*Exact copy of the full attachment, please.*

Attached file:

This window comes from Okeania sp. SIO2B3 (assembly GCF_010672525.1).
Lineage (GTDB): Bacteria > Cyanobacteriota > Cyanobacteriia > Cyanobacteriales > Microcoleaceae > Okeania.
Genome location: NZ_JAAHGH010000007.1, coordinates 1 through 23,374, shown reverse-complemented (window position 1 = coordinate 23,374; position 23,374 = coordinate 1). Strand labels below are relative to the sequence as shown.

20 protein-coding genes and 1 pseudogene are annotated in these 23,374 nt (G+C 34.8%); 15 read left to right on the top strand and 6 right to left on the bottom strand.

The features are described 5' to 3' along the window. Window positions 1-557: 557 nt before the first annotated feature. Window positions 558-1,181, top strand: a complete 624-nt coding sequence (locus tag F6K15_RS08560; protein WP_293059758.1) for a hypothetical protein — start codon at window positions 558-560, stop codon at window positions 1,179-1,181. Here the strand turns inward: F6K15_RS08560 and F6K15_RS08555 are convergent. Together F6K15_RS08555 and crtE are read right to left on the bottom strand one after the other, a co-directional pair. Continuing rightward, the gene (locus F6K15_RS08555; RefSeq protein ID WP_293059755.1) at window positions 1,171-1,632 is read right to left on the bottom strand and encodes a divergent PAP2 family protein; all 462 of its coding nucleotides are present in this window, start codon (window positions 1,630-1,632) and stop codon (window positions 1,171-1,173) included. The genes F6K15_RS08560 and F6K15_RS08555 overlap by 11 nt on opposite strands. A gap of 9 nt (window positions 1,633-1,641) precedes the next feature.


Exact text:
This window comes from Okeania sp. SIO2B3 (assembly GCF_010672525.1).
Lineage (GTDB): Bacteria > Cyanobacteriota > Cyanobacteriia > Cyanobacteriales > Microcoleaceae > Okeania.
Genome location: NZ_JAAHGH010000007.1, coordinates 1 through 23,374, shown reverse-complemented (window position 1 = coordinate 23,374; position 23,374 = coordinate 1). Strand labels below are relative to the sequence as shown.

20 protein-coding genes and 1 pseudogene are annotated in these 23,374 nt (G+C 34.8%); 15 read left to right on the top strand and 6 right to left on the bottom strand.

The features are described 5' to 3' along the window. Window positions 1-557: 557 nt before the first annotated feature. Window positions 558-1,181, top strand: a complete 624-nt coding sequence (locus tag F6K15_RS08560; protein WP_293059758.1) for a hypothetical protein — start codon at window positions 558-560, stop codon at window positions 1,179-1,181. Here the strand turns inward: F6K15_RS08560 and F6K15_RS08555 are convergent. Together F6K15_RS08555 and crtE are read right to left on the bottom strand one after the other, a co-directional pair. Continuing rightward, the gene (locus F6K15_RS08555; RefSeq protein ID WP_293059755.1) at window positions 1,171-1,632 is read right to left on the bottom strand and encodes a divergent PAP2 family protein; all 462 of its coding nucleotides are present in this window, start codon (window positions 1,630-1,632) and stop codon (window positions 1,171-1,173) included. The genes F6K15_RS08560 and F6K15_RS08555 overlap by 11 nt on opposite strands. A gap of 9 nt (window positions 1,633-1,641) precedes the next feature.